As a general rule of thumb genetic algorithms might be useful in problem domains that have a complex fitness landscape as mixing, i.e., mutation in combination with crossover, is designed to move the population away from local optima that a traditional hill climbing algorithm might get stuck in. Observe that commonly used crossover operators cannot change any uniform population. Mutation alone can provide ergodicity of the overall genetic algorithm process (seen as a Markov chain).
Examples of problems solved by genetic algorithms include: mirrors designed to funnel sunlight to a solar collector,^{[19]} antennae designed to pick up radio signals in space,^{[20]} and walking methods for computer figures.^{[21]}
In his Algorithm Design Manual, Skiena advises against genetic algorithms for any task:
[I]t is quite unnatural to model applications in terms of genetic operators like mutation and crossover on bit strings. The pseudobiology adds another level of complexity between you and your problem. Second, genetic algorithms take a very long time on nontrivial problems. [...] [T]he analogy with evolution—where significant progress require millions of years—can be quite appropriate. [...] I have never encountered any problem where genetic algorithms seemed to me the right way to attack it. Further, I have never seen any computational results reported using genetic algorithms that have favorably impressed me. Stick to simulated annealing for your heuristic search voodoo needs. —Steven Skiena^{[22]}^{:267}
In 1950, Alan Turing proposed a "learning machine" which would parallel the principles of evolution.^{[23]} Computer simulation of evolution started as early as in 1954 with the work of Fogel (1998).^{[30]}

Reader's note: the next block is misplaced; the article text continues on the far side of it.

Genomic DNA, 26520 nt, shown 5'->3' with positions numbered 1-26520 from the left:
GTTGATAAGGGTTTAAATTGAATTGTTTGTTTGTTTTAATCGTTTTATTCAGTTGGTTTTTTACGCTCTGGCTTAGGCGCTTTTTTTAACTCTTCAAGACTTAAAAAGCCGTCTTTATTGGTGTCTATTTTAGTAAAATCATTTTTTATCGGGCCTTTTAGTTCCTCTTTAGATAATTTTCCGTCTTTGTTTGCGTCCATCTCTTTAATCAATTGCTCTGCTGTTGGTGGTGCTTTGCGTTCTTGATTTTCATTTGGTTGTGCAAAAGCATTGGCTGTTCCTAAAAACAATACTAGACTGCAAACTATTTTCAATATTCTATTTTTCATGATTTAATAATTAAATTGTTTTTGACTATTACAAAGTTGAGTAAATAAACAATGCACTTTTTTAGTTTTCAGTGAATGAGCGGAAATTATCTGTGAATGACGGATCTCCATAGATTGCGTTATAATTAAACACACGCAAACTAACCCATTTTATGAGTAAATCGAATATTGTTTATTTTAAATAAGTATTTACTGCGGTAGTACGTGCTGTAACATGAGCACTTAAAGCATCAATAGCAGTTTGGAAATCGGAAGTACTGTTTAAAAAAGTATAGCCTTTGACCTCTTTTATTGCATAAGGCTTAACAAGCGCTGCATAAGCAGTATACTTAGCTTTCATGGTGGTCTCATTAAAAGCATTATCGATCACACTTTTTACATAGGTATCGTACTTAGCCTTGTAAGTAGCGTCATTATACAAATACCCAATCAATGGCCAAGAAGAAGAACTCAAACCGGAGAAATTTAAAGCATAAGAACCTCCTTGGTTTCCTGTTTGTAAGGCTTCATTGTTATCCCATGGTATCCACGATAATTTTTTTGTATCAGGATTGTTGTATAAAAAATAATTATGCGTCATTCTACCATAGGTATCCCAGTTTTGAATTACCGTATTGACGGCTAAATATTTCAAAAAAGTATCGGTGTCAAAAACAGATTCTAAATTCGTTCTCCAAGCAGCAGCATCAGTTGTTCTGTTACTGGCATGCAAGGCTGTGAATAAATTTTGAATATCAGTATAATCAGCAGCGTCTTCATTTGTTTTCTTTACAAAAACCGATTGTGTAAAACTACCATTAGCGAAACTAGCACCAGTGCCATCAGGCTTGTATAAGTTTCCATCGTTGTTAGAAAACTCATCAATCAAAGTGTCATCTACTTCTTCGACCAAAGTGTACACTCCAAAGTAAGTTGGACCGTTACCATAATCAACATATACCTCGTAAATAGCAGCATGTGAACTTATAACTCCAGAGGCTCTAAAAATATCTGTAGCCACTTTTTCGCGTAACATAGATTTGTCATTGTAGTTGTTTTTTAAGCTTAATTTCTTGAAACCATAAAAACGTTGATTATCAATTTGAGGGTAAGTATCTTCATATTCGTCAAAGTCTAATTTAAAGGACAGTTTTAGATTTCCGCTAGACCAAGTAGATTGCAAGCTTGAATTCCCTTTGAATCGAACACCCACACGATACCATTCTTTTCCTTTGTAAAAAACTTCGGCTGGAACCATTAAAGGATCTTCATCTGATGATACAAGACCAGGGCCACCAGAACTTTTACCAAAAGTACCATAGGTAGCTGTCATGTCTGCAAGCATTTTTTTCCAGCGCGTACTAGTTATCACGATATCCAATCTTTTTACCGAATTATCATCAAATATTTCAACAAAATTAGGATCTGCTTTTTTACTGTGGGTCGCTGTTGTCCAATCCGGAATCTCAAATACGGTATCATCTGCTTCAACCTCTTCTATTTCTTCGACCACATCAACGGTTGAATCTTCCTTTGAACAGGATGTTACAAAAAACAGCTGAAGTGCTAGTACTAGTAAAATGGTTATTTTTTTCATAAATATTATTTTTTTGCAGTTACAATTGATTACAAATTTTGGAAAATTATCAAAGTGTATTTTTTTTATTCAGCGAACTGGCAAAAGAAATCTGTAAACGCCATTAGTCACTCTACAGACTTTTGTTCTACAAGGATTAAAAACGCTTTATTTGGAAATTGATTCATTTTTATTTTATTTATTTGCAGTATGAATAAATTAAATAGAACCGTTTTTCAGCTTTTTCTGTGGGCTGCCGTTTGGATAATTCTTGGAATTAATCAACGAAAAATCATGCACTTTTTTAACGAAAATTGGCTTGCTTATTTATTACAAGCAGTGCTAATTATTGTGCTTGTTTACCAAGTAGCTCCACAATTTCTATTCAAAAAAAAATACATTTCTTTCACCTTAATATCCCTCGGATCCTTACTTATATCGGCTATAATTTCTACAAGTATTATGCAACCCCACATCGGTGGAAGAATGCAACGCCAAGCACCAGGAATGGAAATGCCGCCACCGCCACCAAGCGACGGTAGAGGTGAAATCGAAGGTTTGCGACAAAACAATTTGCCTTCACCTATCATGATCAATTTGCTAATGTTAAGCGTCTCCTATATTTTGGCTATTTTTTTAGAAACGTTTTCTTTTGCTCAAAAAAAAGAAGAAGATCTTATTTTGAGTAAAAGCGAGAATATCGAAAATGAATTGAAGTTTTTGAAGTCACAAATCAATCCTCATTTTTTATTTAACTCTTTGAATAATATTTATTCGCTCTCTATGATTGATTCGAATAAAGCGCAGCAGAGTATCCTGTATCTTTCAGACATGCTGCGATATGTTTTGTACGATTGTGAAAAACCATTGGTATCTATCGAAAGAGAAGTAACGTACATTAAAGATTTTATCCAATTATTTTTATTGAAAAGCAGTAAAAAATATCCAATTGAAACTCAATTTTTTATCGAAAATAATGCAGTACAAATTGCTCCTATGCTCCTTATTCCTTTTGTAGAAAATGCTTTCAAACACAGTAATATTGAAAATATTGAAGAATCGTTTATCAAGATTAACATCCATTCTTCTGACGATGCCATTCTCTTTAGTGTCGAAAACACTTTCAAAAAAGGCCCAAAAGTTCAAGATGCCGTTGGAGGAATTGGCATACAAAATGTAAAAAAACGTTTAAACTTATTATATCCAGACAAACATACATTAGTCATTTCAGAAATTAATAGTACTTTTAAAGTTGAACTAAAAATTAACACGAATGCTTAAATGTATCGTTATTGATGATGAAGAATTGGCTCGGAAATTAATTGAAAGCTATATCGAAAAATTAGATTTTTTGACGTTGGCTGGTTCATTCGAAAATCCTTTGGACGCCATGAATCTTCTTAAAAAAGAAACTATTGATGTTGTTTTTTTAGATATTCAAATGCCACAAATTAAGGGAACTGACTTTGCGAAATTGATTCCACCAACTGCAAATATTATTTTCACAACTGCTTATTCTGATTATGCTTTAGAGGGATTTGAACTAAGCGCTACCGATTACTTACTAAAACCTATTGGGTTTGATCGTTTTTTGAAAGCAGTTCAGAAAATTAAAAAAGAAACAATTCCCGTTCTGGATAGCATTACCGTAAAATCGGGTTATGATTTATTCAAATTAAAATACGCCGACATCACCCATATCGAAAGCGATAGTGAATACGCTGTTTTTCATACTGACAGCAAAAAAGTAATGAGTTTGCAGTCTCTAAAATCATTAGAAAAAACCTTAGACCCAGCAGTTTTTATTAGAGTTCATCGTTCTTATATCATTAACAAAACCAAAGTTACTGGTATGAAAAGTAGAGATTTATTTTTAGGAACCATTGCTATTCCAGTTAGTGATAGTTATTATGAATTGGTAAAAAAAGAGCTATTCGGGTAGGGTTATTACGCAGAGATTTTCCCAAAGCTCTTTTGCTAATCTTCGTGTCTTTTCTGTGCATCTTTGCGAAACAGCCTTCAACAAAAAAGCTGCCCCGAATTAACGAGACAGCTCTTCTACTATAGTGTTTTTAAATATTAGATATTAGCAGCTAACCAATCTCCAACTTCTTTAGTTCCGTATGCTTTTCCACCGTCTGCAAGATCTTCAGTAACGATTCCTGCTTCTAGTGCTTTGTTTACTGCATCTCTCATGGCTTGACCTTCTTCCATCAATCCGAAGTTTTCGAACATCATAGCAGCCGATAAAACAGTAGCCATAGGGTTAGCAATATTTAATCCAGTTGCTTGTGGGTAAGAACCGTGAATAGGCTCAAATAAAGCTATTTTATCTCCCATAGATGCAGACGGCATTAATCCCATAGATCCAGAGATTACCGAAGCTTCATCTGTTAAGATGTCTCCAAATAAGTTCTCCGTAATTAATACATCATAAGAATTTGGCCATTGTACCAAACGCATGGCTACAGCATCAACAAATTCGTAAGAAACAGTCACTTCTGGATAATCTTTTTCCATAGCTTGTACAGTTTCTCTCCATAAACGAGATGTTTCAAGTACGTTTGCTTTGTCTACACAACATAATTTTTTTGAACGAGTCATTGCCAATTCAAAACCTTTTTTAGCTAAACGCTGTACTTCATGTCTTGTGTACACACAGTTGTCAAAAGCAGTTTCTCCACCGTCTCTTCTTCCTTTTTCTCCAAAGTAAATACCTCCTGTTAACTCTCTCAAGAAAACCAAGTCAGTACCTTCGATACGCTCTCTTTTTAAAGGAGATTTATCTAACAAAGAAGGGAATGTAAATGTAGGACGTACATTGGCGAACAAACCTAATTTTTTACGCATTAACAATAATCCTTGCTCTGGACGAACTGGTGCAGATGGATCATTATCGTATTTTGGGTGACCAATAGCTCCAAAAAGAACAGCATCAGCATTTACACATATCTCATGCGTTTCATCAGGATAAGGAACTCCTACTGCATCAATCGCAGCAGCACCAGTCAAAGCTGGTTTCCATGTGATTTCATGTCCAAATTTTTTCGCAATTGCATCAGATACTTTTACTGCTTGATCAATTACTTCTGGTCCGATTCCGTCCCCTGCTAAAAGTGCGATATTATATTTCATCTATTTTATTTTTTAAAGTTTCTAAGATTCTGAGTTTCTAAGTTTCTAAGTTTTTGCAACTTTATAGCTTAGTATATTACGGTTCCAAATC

Although Barricelli, in work he reported in 1963, had simulated the evolution of ability to play a simple game,^{[31]} artificial evolution became a widely recognized optimization method as a result of the work of Ingo Rechenberg and Hans-Paul Schwefel in the 1960s and early 1970s – Rechenberg's group was able to solve complex engineering problems through evolution strategies.^{[32]}^{[33]}^{[34]}^{[35]} Another approach was the evolutionary programming technique of Lawrence J. Fogel, which was proposed for generating artificial intelligence. Evolutionary programming originally used finite state machines for predicting environments, and used variation and selection to optimize the predictive logics. Genetic algorithms in particular became popular through the work of John Holland in the early 1970s, and particularly his book Adaptation in Natural and Artificial Systems (1975). His work originated with studies of cellular automata, conducted by Holland and his students at the University of Michigan. Holland introduced a formalized framework for predicting the quality of the next generation, known as Holland's Schema Theorem. Research in GAs remained largely theoretical until the mid-1980s, when The First International Conference on Genetic Algorithms was held in Pittsburgh, Pennsylvania.
As academic interest grew, the dramatic increase in desktop computational power allowed for practical application of the new technique. In the late 1980s, General Electric started selling the world's first genetic algorithm product, a mainframe-based toolkit designed for industrial processes. In 1989, Axcelis, Inc. released Evolver, the world's first commercial GA product for desktop computers. The New York Times technology writer John Markoff wrote^{[36]} about Evolver in 1990, and it remained the only interactive commercial genetic algorithm until 1995.^{[37]} Evolver was sold to Palisade in 1997, translated into several languages, and is currently in its 6th version.^{[38]}
Genetic algorithms are a sub-field of:
Evolutionary algorithms is a sub-field of evolutionary computing.
Swarm intelligence is a sub-field of evolutionary computing.
Evolutionary computation is a sub-field of the metaheuristic methods.
Metaheuristic methods broadly fall within stochastic optimisation methods.